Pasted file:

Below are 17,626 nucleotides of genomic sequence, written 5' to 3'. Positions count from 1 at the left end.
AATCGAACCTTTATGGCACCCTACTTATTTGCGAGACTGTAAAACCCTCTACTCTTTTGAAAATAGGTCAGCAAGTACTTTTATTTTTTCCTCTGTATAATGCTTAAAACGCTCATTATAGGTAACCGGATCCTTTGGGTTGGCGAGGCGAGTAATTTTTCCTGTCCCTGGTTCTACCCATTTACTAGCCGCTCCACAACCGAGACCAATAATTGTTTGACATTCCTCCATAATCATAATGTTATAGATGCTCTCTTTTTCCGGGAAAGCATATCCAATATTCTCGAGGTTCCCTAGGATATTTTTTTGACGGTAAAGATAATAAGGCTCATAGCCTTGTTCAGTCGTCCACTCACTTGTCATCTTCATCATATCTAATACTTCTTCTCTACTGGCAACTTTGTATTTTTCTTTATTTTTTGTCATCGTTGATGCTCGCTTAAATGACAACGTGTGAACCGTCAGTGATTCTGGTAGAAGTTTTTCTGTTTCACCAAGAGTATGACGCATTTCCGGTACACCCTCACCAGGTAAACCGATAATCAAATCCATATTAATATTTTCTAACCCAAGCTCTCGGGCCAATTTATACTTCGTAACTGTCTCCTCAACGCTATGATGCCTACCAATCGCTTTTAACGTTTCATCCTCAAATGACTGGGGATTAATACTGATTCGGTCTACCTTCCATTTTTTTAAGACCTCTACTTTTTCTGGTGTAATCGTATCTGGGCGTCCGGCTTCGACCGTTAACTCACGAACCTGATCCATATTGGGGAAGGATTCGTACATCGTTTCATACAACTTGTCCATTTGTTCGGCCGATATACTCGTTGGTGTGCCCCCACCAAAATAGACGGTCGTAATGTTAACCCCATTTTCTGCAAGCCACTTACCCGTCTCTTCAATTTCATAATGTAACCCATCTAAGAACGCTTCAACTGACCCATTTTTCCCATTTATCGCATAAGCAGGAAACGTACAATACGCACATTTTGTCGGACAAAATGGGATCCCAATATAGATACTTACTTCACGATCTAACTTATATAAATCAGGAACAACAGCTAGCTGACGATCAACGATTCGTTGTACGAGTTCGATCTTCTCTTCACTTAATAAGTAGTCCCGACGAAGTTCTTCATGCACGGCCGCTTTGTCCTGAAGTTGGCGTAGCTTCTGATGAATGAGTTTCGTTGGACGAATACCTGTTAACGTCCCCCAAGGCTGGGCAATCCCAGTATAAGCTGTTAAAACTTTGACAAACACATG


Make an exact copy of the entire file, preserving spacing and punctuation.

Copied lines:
Below are 17,626 nucleotides of genomic sequence, written 5' to 3'. Positions count from 1 at the left end.
AATCGAACCTTTATGGCACCCTACTTATTTGCGAGACTGTAAAACCCTCTACTCTTTTGAAAATAGGTCAGCAAGTACTTTTATTTTTTCCTCTGTATAATGCTTAAAACGCTCATTATAGGTAACCGGATCCTTTGGGTTGGCGAGGCGAGTAATTTTTCCTGTCCCTGGTTCTACCCATTTACTAGCCGCTCCACAACCGAGACCAATAATTGTTTGACATTCCTCCATAATCATAATGTTATAGATGCTCTCTTTTTCCGGGAAAGCATATCCAATATTCTCGAGGTTCCCTAGGATATTTTTTTGACGGTAAAGATAATAAGGCTCATAGCCTTGTTCAGTCGTCCACTCACTTGTCATCTTCATCATATCTAATACTTCTTCTCTACTGGCAACTTTGTATTTTTCTTTATTTTTTGTCATCGTTGATGCTCGCTTAAATGACAACGTGTGAACCGTCAGTGATTCTGGTAGAAGTTTTTCTGTTTCACCAAGAGTATGACGCATTTCCGGTACACCCTCACCAGGTAAACCGATAATCAAATCCATATTAATATTTTCTAACCCAAGCTCTCGGGCCAATTTATACTTCGTAACTGTCTCCTCAACGCTATGATGCCTACCAATCGCTTTTAACGTTTCATCCTCAAATGACTGGGGATTAATACTGATTCGGTCTACCTTCCATTTTTTTAAGACCTCTACTTTTTCTGGTGTAATCGTATCTGGGCGTCCGGCTTCGACCGTTAACTCACGAACCTGATCCATATTGGGGAAGGATTCGTACATCGTTTCATACAACTTGTCCATTTGTTCGGCCGATATACTCGTTGGTGTGCCCCCACCAAAATAGACGGTCGTAATGTTAACCCCATTTTCTGCAAGCCACTTACCCGTCTCTTCAATTTCATAATGTAACCCATCTAAGAACGCTTCAACTGACCCATTTTTCCCATTTATCGCATAAGCAGGAAACGTACAATACGCACATTTTGTCGGACAAAATGGGATCCCAATATAGATACTTACTTCACGATCTAACTTATATAAATCAGGAACAACAGCTAGCTGACGATCAACGATTCGTTGTACGAGTTCGATCTTCTCTTCACTTAATAAGTAGTCCCGACGAAGTTCTTCATGCACGGCCGCTTTGTCCTGAAGTTGGCGTAGCTTCTGATGAATGAGTTTCGTTGGACGAATACCTGTTAACGTCCCCCAAGGCTGGGCAATCCCAGTATAAGCTGTTAAAACTTTGACAAACACATG